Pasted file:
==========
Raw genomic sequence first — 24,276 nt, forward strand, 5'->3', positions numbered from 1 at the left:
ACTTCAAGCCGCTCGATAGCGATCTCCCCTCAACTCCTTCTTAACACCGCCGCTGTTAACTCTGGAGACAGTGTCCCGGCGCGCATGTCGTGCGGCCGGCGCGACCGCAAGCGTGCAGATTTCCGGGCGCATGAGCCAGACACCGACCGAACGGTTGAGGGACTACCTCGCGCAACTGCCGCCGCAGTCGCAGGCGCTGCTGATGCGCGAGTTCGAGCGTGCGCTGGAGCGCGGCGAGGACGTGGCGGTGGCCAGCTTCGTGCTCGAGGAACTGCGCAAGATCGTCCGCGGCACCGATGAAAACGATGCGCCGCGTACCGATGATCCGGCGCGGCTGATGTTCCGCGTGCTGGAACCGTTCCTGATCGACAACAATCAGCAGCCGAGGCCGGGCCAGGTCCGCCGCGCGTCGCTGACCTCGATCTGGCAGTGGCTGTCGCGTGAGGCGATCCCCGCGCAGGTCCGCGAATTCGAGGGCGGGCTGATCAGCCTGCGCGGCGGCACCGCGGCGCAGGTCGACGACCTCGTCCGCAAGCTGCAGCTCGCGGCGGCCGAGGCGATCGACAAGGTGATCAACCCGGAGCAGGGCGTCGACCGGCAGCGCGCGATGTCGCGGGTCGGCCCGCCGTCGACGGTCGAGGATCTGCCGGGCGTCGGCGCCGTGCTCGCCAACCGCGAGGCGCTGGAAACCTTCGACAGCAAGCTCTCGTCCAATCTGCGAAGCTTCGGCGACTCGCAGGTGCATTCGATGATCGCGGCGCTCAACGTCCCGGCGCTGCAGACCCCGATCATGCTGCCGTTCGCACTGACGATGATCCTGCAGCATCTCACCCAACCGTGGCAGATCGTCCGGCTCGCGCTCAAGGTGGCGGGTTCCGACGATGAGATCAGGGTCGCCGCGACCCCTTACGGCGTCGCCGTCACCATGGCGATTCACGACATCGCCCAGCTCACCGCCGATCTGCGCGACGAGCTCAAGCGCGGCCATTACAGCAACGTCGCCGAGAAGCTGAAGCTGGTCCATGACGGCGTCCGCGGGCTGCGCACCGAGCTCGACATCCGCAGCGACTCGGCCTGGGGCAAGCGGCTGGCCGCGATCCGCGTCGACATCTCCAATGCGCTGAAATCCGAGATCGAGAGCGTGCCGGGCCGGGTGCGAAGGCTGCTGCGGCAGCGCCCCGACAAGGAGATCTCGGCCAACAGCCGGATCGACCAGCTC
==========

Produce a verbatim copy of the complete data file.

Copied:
Raw genomic sequence first — 24,276 nt, forward strand, 5'->3', positions numbered from 1 at the left:
ACTTCAAGCCGCTCGATAGCGATCTCCCCTCAACTCCTTCTTAACACCGCCGCTGTTAACTCTGGAGACAGTGTCCCGGCGCGCATGTCGTGCGGCCGGCGCGACCGCAAGCGTGCAGATTTCCGGGCGCATGAGCCAGACACCGACCGAACGGTTGAGGGACTACCTCGCGCAACTGCCGCCGCAGTCGCAGGCGCTGCTGATGCGCGAGTTCGAGCGTGCGCTGGAGCGCGGCGAGGACGTGGCGGTGGCCAGCTTCGTGCTCGAGGAACTGCGCAAGATCGTCCGCGGCACCGATGAAAACGATGCGCCGCGTACCGATGATCCGGCGCGGCTGATGTTCCGCGTGCTGGAACCGTTCCTGATCGACAACAATCAGCAGCCGAGGCCGGGCCAGGTCCGCCGCGCGTCGCTGACCTCGATCTGGCAGTGGCTGTCGCGTGAGGCGATCCCCGCGCAGGTCCGCGAATTCGAGGGCGGGCTGATCAGCCTGCGCGGCGGCACCGCGGCGCAGGTCGACGACCTCGTCCGCAAGCTGCAGCTCGCGGCGGCCGAGGCGATCGACAAGGTGATCAACCCGGAGCAGGGCGTCGACCGGCAGCGCGCGATGTCGCGGGTCGGCCCGCCGTCGACGGTCGAGGATCTGCCGGGCGTCGGCGCCGTGCTCGCCAACCGCGAGGCGCTGGAAACCTTCGACAGCAAGCTCTCGTCCAATCTGCGAAGCTTCGGCGACTCGCAGGTGCATTCGATGATCGCGGCGCTCAACGTCCCGGCGCTGCAGACCCCGATCATGCTGCCGTTCGCACTGACGATGATCCTGCAGCATCTCACCCAACCGTGGCAGATCGTCCGGCTCGCGCTCAAGGTGGCGGGTTCCGACGATGAGATCAGGGTCGCCGCGACCCCTTACGGCGTCGCCGTCACCATGGCGATTCACGACATCGCCCAGCTCACCGCCGATCTGCGCGACGAGCTCAAGCGCGGCCATTACAGCAACGTCGCCGAGAAGCTGAAGCTGGTCCATGACGGCGTCCGCGGGCTGCGCACCGAGCTCGACATCCGCAGCGACTCGGCCTGGGGCAAGCGGCTGGCCGCGATCCGCGTCGACATCTCCAATGCGCTGAAATCCGAGATCGAGAGCGTGCCGGGCCGGGTGCGAAGGCTGCTGCGGCAGCGCCCCGACAAGGAGATCTCGGCCAACAGCCGGATCGACCAGCTC